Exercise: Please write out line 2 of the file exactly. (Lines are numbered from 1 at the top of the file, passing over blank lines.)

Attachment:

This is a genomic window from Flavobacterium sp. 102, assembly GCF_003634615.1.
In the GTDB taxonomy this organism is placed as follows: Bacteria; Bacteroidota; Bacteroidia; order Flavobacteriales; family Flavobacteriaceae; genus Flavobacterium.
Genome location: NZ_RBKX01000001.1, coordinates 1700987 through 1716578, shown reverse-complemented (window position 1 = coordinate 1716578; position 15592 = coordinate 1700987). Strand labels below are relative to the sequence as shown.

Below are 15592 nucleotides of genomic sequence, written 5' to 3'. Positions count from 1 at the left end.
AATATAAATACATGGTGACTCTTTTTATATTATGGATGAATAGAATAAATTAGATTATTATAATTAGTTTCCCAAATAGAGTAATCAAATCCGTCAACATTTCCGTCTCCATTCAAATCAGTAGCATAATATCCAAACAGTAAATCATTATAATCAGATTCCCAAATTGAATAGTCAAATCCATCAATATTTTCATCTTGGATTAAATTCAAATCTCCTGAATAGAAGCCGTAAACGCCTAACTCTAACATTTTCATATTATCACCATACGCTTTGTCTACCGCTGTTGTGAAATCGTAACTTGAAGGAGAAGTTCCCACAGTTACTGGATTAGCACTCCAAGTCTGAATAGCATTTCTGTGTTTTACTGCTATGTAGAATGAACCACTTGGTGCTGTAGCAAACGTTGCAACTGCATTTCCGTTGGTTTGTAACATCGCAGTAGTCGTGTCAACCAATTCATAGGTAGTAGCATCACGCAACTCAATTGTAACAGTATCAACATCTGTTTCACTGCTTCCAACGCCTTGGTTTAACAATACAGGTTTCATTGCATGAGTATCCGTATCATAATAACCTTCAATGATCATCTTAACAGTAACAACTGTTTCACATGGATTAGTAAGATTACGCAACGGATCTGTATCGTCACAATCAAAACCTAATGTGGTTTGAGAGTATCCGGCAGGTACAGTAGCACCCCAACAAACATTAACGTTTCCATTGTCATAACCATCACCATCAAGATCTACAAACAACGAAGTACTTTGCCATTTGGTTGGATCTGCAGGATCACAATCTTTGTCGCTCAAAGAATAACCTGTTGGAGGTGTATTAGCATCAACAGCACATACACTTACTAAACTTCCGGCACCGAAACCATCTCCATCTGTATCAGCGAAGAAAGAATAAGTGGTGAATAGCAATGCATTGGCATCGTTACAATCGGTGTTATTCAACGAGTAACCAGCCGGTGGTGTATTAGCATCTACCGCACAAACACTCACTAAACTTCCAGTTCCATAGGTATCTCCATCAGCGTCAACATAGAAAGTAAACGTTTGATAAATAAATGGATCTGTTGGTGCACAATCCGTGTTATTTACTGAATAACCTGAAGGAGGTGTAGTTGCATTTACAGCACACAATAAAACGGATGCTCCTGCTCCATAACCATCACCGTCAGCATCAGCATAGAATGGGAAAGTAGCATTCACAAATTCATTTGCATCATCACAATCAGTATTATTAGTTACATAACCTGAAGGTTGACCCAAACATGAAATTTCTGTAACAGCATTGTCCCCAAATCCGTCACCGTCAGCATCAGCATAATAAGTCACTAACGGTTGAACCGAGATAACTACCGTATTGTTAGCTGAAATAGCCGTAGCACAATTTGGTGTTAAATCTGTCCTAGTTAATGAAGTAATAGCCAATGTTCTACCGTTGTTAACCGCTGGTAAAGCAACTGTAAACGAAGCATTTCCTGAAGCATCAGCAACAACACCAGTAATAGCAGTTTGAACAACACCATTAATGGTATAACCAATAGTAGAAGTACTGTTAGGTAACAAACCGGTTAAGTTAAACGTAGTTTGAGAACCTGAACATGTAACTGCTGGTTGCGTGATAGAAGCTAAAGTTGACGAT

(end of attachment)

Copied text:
In the GTDB taxonomy this organism is placed as follows: Bacteria; Bacteroidota; Bacteroidia; order Flavobacteriales; family Flavobacteriaceae; genus Flavobacterium.